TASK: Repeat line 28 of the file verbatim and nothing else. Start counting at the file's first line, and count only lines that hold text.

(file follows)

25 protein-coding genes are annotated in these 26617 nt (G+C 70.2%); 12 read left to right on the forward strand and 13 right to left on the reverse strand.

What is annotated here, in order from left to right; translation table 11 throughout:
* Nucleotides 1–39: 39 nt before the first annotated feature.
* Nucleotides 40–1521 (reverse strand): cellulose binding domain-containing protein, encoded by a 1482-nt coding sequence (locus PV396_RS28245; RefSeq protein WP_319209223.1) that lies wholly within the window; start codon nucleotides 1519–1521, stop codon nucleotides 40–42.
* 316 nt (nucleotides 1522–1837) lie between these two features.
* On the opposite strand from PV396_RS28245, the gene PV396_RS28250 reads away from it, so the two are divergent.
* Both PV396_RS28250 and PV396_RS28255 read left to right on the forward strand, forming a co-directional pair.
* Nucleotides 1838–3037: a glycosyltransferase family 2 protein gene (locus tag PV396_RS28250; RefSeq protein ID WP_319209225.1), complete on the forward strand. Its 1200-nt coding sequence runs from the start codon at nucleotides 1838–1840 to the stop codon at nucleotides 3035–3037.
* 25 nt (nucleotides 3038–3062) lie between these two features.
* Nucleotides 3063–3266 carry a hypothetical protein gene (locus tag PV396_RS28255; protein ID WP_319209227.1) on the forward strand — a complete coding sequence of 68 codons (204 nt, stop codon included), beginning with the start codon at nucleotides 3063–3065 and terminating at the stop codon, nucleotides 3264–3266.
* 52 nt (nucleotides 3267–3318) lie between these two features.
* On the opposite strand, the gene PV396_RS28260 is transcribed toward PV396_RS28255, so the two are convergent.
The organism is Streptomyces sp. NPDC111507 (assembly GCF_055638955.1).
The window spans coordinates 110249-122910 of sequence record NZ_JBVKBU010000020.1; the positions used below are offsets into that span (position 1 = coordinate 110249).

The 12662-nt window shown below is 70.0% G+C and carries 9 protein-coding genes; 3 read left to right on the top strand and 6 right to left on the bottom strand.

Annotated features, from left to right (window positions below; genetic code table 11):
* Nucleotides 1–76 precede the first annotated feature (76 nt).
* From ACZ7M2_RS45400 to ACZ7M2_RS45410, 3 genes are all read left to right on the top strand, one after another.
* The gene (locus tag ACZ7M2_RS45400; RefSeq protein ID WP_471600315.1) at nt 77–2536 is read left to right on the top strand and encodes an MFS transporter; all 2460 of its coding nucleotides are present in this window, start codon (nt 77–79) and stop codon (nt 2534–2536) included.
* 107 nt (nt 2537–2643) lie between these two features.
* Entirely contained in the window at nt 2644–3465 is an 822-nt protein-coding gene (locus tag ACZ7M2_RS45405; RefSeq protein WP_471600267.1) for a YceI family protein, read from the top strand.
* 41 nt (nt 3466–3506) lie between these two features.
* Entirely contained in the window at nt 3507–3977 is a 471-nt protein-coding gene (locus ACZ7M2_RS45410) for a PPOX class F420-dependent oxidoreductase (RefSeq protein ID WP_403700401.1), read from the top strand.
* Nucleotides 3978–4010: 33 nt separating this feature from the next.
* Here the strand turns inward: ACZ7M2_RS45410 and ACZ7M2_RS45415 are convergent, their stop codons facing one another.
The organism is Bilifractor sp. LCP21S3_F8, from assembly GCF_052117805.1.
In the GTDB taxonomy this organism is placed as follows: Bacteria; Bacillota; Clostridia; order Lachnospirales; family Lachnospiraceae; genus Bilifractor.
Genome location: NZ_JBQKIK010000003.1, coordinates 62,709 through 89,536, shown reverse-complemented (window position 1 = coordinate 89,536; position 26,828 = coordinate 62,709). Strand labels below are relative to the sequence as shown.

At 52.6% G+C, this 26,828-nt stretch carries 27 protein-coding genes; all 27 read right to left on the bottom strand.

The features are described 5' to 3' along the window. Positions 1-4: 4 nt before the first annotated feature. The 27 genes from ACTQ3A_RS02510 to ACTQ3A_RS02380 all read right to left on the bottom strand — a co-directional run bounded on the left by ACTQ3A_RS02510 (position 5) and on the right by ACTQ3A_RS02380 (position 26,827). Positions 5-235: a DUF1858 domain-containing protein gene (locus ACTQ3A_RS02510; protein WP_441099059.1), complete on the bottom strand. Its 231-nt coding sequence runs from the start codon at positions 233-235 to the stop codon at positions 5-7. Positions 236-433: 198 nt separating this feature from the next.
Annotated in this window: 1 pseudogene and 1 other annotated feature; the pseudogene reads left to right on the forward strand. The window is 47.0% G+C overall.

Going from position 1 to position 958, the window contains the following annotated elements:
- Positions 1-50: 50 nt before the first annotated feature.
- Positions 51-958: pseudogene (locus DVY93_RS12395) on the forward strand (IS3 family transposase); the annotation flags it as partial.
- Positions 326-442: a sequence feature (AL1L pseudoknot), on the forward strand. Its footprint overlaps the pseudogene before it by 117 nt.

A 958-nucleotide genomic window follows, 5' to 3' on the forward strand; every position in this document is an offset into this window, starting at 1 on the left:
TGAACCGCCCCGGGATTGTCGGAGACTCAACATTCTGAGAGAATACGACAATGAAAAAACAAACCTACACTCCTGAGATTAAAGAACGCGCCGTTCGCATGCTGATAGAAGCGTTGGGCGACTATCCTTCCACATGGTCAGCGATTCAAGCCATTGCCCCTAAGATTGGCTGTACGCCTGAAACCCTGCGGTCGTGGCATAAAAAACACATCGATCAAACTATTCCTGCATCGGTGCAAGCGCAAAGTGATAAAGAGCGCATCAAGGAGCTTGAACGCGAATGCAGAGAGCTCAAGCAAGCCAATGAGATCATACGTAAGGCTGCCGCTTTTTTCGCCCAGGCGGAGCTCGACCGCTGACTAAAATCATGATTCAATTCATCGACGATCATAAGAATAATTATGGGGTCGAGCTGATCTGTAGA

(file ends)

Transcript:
Genome location: NZ_JBQKIK010000003.1, coordinates 62,709 through 89,536, shown reverse-complemented (window position 1 = coordinate 89,536; position 26,828 = coordinate 62,709). Strand labels below are relative to the sequence as shown.